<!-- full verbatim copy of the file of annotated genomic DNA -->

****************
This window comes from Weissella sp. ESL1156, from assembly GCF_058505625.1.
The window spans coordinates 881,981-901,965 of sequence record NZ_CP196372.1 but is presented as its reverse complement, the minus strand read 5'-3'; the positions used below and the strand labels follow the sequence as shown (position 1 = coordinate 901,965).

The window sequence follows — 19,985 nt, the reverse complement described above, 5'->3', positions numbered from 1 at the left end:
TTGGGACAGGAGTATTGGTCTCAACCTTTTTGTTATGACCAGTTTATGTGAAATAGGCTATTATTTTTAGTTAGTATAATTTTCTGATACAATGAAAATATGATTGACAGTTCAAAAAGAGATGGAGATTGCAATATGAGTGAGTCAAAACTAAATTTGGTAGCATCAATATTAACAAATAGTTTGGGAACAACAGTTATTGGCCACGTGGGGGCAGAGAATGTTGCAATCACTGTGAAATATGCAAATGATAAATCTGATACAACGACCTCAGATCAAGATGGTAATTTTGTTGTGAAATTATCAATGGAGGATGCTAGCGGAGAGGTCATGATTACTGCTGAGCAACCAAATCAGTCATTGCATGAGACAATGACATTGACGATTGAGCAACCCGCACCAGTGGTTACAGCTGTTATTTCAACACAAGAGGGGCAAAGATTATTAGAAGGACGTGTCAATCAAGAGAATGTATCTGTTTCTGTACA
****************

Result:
This window comes from Weissella sp. ESL1156, from assembly GCF_058505625.1.
The window spans coordinates 881,981-901,965 of sequence record NZ_CP196372.1 but is presented as its reverse complement, the minus strand read 5'-3'; the positions used below and the strand labels follow the sequence as shown (position 1 = coordinate 901,965).

The window sequence follows — 19,985 nt, the reverse complement described above, 5'->3', positions numbered from 1 at the left end:
TTGGGACAGGAGTATTGGTCTCAACCTTTTTGTTATGACCAGTTTATGTGAAATAGGCTATTATTTTTAGTTAGTATAATTTTCTGATACAATGAAAATATGATTGACAGTTCAAAAAGAGATGGAGATTGCAATATGAGTGAGTCAAAACTAAATTTGGTAGCATCAATATTAACAAATAGTTTGGGAACAACAGTTATTGGCCACGTGGGGGCAGAGAATGTTGCAATCACTGTGAAATATGCAAATGATAAATCTGATACAACGACCTCAGATCAAGATGGTAATTTTGTTGTGAAATTATCAATGGAGGATGCTAGCGGAGAGGTCATGATTACTGCTGAGCAACCAAATCAGTCATTGCATGAGACAATGACATTGACGATTGAGCAACCCGCACCAGTGGTTACAGCTGTTATTTCAACACAAGAGGGGCAAAGATTATTAGAAGGACGTGTCAATCAAGAGAATGTATCTGTTTCTGTACA